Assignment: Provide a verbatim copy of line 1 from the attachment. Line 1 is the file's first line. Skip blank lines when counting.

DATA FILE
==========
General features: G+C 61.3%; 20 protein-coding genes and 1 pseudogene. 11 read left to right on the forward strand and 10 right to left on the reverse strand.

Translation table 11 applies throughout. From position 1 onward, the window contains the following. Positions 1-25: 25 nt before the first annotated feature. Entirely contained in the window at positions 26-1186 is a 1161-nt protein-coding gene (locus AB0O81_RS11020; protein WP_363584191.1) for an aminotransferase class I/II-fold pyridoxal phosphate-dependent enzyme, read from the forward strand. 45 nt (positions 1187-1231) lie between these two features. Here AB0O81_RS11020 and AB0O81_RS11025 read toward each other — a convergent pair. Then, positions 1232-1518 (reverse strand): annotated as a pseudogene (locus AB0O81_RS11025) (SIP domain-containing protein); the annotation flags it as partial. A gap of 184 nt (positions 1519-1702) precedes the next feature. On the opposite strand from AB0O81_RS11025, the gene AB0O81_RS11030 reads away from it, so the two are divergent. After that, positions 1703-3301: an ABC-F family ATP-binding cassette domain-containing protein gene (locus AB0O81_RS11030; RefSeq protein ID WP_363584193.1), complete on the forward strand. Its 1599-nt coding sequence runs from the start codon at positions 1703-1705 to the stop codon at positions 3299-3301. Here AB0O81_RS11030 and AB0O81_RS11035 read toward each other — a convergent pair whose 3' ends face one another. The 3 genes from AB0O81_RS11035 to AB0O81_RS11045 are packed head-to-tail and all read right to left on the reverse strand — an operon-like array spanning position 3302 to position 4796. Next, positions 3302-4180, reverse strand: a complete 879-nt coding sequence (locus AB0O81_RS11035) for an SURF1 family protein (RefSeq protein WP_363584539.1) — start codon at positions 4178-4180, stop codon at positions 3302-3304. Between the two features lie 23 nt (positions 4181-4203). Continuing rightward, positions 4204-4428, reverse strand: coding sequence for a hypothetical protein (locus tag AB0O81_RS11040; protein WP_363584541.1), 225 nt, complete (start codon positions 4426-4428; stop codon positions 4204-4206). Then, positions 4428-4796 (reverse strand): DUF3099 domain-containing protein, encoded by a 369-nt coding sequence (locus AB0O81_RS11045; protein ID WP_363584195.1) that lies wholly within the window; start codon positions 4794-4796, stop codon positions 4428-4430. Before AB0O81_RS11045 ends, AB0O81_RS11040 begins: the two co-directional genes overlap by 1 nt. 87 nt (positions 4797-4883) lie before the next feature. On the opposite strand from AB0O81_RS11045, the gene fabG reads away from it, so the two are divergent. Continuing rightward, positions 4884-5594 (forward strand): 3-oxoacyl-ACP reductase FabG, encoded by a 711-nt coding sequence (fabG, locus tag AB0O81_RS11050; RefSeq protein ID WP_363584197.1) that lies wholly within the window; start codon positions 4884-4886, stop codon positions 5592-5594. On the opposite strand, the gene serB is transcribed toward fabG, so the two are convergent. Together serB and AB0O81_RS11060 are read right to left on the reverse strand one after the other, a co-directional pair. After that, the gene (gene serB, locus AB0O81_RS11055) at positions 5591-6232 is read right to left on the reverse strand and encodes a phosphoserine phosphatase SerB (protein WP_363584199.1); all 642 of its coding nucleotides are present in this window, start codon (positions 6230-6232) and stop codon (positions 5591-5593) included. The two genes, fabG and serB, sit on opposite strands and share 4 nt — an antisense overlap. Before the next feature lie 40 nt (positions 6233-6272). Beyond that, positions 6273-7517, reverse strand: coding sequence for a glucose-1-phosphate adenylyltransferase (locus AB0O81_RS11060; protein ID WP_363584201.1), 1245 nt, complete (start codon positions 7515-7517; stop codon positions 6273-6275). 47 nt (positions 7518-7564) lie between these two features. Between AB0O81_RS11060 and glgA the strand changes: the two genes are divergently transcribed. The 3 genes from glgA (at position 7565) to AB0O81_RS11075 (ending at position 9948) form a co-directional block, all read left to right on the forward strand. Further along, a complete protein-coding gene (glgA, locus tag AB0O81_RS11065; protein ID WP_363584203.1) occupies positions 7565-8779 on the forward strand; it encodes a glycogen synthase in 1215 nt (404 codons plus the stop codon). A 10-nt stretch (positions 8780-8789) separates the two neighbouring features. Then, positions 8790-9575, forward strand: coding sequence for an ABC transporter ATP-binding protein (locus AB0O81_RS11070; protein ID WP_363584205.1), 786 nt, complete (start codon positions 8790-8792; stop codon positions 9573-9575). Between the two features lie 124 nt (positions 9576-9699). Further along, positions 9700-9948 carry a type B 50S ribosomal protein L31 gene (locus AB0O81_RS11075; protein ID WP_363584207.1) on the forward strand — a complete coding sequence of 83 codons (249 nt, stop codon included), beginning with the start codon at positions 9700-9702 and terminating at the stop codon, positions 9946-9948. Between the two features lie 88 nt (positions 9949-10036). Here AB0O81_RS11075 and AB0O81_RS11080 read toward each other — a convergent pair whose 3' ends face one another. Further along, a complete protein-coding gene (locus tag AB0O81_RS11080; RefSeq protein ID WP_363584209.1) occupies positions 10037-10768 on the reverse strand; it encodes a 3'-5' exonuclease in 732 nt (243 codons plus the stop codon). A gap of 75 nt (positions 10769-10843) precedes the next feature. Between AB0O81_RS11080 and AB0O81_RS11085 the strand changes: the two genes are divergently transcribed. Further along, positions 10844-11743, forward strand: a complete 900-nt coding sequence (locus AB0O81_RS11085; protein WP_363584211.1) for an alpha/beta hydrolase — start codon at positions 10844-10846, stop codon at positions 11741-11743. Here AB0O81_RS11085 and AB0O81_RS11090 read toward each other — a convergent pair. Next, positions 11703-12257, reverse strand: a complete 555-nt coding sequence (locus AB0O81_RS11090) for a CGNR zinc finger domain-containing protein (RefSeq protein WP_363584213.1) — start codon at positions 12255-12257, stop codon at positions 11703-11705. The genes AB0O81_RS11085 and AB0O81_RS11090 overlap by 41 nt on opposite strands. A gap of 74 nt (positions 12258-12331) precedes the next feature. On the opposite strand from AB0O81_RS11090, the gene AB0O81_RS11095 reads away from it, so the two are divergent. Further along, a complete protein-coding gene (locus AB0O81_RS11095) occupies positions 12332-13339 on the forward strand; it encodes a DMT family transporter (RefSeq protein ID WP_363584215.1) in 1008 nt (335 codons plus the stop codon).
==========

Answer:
General features: G+C 61.3%; 20 protein-coding genes and 1 pseudogene. 11 read left to right on the forward strand and 10 right to left on the reverse strand.